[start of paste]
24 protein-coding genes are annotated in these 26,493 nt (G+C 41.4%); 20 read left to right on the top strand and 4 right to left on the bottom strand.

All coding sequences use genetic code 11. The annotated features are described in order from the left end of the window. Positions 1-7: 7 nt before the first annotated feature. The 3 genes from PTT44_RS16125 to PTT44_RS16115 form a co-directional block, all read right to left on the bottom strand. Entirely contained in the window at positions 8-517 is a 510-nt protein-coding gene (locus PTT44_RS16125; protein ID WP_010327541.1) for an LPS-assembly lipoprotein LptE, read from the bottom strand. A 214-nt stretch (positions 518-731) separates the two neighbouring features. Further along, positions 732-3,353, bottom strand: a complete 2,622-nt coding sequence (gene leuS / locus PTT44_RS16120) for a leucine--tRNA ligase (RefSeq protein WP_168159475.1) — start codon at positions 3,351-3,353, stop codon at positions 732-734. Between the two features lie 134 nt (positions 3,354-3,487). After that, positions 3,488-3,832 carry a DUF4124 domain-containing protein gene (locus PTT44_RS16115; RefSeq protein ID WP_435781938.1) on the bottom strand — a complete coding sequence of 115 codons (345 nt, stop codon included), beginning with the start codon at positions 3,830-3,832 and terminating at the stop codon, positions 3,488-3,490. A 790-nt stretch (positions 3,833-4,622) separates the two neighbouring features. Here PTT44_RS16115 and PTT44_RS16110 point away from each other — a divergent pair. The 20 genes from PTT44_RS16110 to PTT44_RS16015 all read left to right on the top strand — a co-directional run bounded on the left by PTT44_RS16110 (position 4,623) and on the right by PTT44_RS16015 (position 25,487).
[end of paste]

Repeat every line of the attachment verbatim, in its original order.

24 protein-coding genes are annotated in these 26,493 nt (G+C 41.4%); 20 read left to right on the top strand and 4 right to left on the bottom strand.

All coding sequences use genetic code 11. The annotated features are described in order from the left end of the window. Positions 1-7: 7 nt before the first annotated feature. The 3 genes from PTT44_RS16125 to PTT44_RS16115 form a co-directional block, all read right to left on the bottom strand. Entirely contained in the window at positions 8-517 is a 510-nt protein-coding gene (locus PTT44_RS16125; protein ID WP_010327541.1) for an LPS-assembly lipoprotein LptE, read from the bottom strand. A 214-nt stretch (positions 518-731) separates the two neighbouring features. Further along, positions 732-3,353, bottom strand: a complete 2,622-nt coding sequence (gene leuS / locus PTT44_RS16120) for a leucine--tRNA ligase (RefSeq protein WP_168159475.1) — start codon at positions 3,351-3,353, stop codon at positions 732-734. Between the two features lie 134 nt (positions 3,354-3,487). After that, positions 3,488-3,832 carry a DUF4124 domain-containing protein gene (locus PTT44_RS16115; RefSeq protein ID WP_435781938.1) on the bottom strand — a complete coding sequence of 115 codons (345 nt, stop codon included), beginning with the start codon at positions 3,830-3,832 and terminating at the stop codon, positions 3,488-3,490. A 790-nt stretch (positions 3,833-4,622) separates the two neighbouring features. Here PTT44_RS16115 and PTT44_RS16110 point away from each other — a divergent pair. The 20 genes from PTT44_RS16110 to PTT44_RS16015 all read left to right on the top strand — a co-directional run bounded on the left by PTT44_RS16110 (position 4,623) and on the right by PTT44_RS16015 (position 25,487).